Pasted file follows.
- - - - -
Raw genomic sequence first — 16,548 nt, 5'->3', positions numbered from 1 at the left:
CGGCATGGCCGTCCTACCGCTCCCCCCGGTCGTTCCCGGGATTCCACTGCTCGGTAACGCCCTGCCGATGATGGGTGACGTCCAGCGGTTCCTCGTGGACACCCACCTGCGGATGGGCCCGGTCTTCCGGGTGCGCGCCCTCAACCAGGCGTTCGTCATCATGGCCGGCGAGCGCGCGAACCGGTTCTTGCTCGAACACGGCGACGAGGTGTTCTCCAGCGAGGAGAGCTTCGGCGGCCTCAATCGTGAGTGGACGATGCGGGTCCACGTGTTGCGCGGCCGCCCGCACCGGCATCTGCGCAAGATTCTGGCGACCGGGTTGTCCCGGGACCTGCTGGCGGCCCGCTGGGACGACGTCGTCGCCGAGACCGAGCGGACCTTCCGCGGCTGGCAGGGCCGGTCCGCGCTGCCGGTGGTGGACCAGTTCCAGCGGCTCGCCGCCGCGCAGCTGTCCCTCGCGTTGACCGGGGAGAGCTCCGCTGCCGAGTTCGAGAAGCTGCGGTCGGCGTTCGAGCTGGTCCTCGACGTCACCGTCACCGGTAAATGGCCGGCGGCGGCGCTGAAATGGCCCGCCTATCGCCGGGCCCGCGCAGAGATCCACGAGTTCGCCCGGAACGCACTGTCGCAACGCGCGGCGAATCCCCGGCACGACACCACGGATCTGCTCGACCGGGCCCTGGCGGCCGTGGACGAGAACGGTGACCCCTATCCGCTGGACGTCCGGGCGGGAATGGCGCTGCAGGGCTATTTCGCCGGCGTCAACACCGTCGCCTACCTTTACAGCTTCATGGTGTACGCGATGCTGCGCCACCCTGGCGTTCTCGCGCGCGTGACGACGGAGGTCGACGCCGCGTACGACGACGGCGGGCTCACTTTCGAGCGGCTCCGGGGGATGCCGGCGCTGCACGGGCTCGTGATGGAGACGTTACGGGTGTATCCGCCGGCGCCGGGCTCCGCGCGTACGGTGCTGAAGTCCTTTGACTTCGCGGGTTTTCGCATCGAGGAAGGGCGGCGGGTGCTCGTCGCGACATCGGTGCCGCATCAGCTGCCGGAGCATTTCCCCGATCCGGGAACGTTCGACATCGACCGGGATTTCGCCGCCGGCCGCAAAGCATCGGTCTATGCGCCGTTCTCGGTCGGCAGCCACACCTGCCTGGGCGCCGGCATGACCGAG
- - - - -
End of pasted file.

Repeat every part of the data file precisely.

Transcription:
Raw genomic sequence first — 16,548 nt, 5'->3', positions numbered from 1 at the left:
CGGCATGGCCGTCCTACCGCTCCCCCCGGTCGTTCCCGGGATTCCACTGCTCGGTAACGCCCTGCCGATGATGGGTGACGTCCAGCGGTTCCTCGTGGACACCCACCTGCGGATGGGCCCGGTCTTCCGGGTGCGCGCCCTCAACCAGGCGTTCGTCATCATGGCCGGCGAGCGCGCGAACCGGTTCTTGCTCGAACACGGCGACGAGGTGTTCTCCAGCGAGGAGAGCTTCGGCGGCCTCAATCGTGAGTGGACGATGCGGGTCCACGTGTTGCGCGGCCGCCCGCACCGGCATCTGCGCAAGATTCTGGCGACCGGGTTGTCCCGGGACCTGCTGGCGGCCCGCTGGGACGACGTCGTCGCCGAGACCGAGCGGACCTTCCGCGGCTGGCAGGGCCGGTCCGCGCTGCCGGTGGTGGACCAGTTCCAGCGGCTCGCCGCCGCGCAGCTGTCCCTCGCGTTGACCGGGGAGAGCTCCGCTGCCGAGTTCGAGAAGCTGCGGTCGGCGTTCGAGCTGGTCCTCGACGTCACCGTCACCGGTAAATGGCCGGCGGCGGCGCTGAAATGGCCCGCCTATCGCCGGGCCCGCGCAGAGATCCACGAGTTCGCCCGGAACGCACTGTCGCAACGCGCGGCGAATCCCCGGCACGACACCACGGATCTGCTCGACCGGGCCCTGGCGGCCGTGGACGAGAACGGTGACCCCTATCCGCTGGACGTCCGGGCGGGAATGGCGCTGCAGGGCTATTTCGCCGGCGTCAACACCGTCGCCTACCTTTACAGCTTCATGGTGTACGCGATGCTGCGCCACCCTGGCGTTCTCGCGCGCGTGACGACGGAGGTCGACGCCGCGTACGACGACGGCGGGCTCACTTTCGAGCGGCTCCGGGGGATGCCGGCGCTGCACGGGCTCGTGATGGAGACGTTACGGGTGTATCCGCCGGCGCCGGGCTCCGCGCGTACGGTGCTGAAGTCCTTTGACTTCGCGGGTTTTCGCATCGAGGAAGGGCGGCGGGTGCTCGTCGCGACATCGGTGCCGCATCAGCTGCCGGAGCATTTCCCCGATCCGGGAACGTTCGACATCGACCGGGATTTCGCCGCCGGCCGCAAAGCATCGGTCTATGCGCCGTTCTCGGTCGGCAGCCACACCTGCCTGGGCGCCGGCATGACCGAG